First Study of Converts to Judaism Calls for Re-examining Traditional Jewish Response, UAHC Reports

The majority of converts — 86 percent — taking part in a scientific study of conversions, were repotted here today to feel that it is important to give their children a serious continuing Jewish education and almost all of them reported they intended to give their children such an education.

This was one of the findings of what was described as the first scientific effort to assess the impact of the conversion experience on the converts, on his or her born-Jewish spouse and on their non-Jewish and Jewish families. A report on the study, titled “New Jews: The Dynamics of Religious Conversion,” was released at the 55th General Assembly of the Union of American Hebrew Congregations (UAHC). Nearly 3000 leaders of Reform Judaism in the United States and Canada are attending the Assembly through Dec. 11.

The study also found that converts had a socio-economic profile and education level comparable to that of born Jews and that only 15 percent came from homes in which religion was “very important.” Many reported viewing their childhood religious backgrounds as “oppressive.”

The study found converts become more active Jews as the length of their lives as converts increased. Parents of converts in the study, while generally resenting their children’s decision to convert to Judaism, at first, “ultimately become reconciled,” especially if the marriage is successful.

POSITIVE SIGNS NOTED

Rabbi Sanford Seltzer, director of Reform Judaism’s “Task Force on Outreach,” said there were many “positive signs” for Jewish life in the on-going conversion process which were being overlooked. He told the delegates that these included.

“The generally positive attitudes toward Jews and Judaism as evidenced by the choice of Jewish mates by non-Jews; the tendency of converts to actively embrace synagogue life and become practicing, observant Jews; the infusion of new blood into a Jewish community experiencing a decreasing birthrate; the proclivity of those who have chosen to retain their non-Jewish identities after marriage to Jews to forge ties with the Jewish community, nevertheless.”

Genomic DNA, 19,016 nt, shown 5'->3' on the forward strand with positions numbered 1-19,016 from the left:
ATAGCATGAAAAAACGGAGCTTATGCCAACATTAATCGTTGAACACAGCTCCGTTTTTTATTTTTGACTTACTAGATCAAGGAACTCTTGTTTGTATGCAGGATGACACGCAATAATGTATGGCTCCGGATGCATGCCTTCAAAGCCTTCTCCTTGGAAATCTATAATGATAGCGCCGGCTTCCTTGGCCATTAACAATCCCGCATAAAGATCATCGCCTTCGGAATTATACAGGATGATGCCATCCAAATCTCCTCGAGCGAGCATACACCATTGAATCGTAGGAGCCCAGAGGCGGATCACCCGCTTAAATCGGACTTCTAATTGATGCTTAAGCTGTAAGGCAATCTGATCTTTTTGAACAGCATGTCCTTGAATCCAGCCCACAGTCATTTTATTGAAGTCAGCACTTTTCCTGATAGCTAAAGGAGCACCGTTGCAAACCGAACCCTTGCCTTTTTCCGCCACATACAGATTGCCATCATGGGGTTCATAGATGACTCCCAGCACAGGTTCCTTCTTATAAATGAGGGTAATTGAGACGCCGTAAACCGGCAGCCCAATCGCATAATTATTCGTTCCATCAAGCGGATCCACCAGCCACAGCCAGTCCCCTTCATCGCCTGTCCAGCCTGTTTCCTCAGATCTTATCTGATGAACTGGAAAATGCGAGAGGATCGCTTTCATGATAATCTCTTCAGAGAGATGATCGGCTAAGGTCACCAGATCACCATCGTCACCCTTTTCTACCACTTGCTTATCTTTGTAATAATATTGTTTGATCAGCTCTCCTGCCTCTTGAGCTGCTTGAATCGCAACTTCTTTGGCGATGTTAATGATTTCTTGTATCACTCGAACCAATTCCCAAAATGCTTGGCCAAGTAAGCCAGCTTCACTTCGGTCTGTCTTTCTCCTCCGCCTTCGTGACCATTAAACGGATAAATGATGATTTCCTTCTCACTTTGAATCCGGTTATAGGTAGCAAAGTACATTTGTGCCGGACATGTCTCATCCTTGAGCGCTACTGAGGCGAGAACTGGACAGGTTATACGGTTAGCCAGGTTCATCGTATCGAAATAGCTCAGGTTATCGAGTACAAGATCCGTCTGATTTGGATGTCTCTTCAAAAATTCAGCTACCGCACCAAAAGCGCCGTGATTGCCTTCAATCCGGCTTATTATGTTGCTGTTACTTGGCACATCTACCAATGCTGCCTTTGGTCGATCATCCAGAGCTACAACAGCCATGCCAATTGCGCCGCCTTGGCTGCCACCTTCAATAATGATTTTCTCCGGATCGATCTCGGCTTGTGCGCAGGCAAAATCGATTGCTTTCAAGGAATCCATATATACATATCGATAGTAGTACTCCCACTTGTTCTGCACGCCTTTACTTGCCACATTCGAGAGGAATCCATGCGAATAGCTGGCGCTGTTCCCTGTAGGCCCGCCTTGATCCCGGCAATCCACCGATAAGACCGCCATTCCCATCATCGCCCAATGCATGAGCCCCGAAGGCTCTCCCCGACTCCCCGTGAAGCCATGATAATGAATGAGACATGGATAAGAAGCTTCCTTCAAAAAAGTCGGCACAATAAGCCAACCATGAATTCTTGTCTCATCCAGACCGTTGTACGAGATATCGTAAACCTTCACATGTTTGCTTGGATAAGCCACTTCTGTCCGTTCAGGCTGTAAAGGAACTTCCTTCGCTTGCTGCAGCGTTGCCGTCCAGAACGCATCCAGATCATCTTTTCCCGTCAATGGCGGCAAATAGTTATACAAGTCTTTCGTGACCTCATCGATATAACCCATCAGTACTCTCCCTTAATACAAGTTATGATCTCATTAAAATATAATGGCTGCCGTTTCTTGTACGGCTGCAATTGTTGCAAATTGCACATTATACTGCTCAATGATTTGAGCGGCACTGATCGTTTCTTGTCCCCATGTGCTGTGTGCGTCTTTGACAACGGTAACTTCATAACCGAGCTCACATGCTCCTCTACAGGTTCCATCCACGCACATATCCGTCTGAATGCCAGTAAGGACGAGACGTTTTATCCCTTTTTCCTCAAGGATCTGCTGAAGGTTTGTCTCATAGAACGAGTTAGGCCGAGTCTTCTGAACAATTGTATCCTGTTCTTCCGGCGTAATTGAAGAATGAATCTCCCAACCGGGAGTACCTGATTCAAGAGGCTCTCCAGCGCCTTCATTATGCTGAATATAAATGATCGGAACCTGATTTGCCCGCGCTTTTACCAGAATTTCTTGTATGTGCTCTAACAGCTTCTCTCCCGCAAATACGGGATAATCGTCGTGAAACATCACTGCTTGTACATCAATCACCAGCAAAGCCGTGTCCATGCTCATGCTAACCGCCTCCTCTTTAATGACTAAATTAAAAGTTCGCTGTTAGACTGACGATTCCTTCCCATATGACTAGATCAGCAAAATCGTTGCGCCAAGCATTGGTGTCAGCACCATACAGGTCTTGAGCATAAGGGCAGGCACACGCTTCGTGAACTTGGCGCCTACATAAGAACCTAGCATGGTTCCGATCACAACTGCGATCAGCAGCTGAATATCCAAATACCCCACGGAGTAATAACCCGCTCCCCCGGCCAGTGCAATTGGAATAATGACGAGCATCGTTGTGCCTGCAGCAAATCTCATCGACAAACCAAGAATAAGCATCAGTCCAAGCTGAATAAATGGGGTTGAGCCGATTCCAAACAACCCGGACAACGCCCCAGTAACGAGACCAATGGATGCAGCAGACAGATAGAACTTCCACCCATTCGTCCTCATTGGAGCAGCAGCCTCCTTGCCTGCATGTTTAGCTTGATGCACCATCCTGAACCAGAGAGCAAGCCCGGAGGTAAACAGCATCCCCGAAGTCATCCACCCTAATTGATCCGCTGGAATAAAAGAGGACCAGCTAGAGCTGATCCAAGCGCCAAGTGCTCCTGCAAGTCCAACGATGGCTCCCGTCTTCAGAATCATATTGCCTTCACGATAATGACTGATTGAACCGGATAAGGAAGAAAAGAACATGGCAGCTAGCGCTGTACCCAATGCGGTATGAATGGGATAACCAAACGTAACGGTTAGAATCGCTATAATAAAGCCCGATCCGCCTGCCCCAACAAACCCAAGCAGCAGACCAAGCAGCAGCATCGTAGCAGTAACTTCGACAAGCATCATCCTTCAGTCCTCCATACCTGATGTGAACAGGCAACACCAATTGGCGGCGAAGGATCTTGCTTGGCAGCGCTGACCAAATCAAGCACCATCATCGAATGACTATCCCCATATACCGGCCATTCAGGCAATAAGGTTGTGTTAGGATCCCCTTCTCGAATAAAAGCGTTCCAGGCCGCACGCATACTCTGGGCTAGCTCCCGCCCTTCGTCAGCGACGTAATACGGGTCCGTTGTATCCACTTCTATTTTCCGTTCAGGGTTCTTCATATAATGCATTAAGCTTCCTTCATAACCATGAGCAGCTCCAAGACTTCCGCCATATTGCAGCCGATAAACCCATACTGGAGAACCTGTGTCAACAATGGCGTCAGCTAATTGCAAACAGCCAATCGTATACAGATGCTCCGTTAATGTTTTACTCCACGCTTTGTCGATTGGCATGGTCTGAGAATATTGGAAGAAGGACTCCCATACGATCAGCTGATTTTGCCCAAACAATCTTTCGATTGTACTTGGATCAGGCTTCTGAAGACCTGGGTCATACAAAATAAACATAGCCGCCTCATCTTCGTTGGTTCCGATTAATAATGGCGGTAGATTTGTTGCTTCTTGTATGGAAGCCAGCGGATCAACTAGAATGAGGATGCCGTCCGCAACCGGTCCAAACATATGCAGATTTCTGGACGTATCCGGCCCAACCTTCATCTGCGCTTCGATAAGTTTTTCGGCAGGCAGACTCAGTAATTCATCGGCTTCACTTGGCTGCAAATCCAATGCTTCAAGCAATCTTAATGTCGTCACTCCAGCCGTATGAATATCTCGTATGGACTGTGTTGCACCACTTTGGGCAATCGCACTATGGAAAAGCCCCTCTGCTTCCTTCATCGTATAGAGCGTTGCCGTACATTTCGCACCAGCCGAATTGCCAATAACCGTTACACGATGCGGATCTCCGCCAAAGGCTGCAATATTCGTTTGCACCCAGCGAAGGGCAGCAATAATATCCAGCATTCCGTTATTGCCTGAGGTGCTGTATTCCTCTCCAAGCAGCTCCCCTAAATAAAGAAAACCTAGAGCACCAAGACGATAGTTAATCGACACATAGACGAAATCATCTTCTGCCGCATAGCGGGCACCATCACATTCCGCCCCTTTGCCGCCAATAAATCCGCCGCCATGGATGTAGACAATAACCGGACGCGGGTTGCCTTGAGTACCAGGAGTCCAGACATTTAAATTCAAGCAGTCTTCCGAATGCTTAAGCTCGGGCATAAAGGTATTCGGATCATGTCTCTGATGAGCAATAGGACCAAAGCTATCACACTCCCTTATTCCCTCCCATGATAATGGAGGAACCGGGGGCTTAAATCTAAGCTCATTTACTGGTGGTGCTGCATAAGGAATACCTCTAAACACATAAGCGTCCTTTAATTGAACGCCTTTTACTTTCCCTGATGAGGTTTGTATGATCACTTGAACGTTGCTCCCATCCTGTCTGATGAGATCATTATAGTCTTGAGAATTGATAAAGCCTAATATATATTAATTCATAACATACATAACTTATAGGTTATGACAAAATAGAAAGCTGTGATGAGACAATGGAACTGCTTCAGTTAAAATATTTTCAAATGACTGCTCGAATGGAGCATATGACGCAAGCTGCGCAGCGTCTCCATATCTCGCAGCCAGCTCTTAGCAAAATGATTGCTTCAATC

Data for the study were obtained through statistical records on 389 converts and response to questionnaires from 181 converts, plus personal interviews in 1978 and meeting with participants in a 15-week “Introduction to Judaism” course sponsored by the UAHC in Boston. The data showed that 48 percent of the Boston area converts in the sample were brought up as Catholics and 39 percent as Protestants, reflecting the heavily-Catholic make-up of the Boston area.

The study found that the converts reported feelings of being on “permanent probation” as Jews, rejection by their parents; and worry about having a Yule tree in their homes. More than 80 percent of the respondents said they had no regrets about their conversion, but some reported identity confusion, in-law troubles, non-acceptance by born-Jews, isolation, guilt feelings and negative parental reactions.

Dr. Steven Huberman, who directed the study, said that action should be taken to help converts with such problems. He said for a convert to become meaningfully Jewish requires “the help of family and community. It is the belief of the majority of the respondents that although conversion involves tremendous stresses and strains, becoming and being Jewish is worth the struggle.”

The study made a number of recommendations. One was that conversion courses should deal with the emotional aspects of conversion. Another was that rabbis should stay in contact with their converts after the conversion ceremony. The typical convert developed strong bonds of trust with his or her rabbi and converts reported that inability to maintain contact with the rabbi after conversion was felt as a real loss.

Another recommendation was to encourage converts to join synagogues. Converts see synagogues as the most important link to their new Jewish identity, next to their. Jewish spouses and families, the study noted. The study found that while 57 percent of the converts belonged to a synagogue, only 18 percent had joined any other Jewish organization. The study said educational efforts are needed to explain the status of converts to born Jews.

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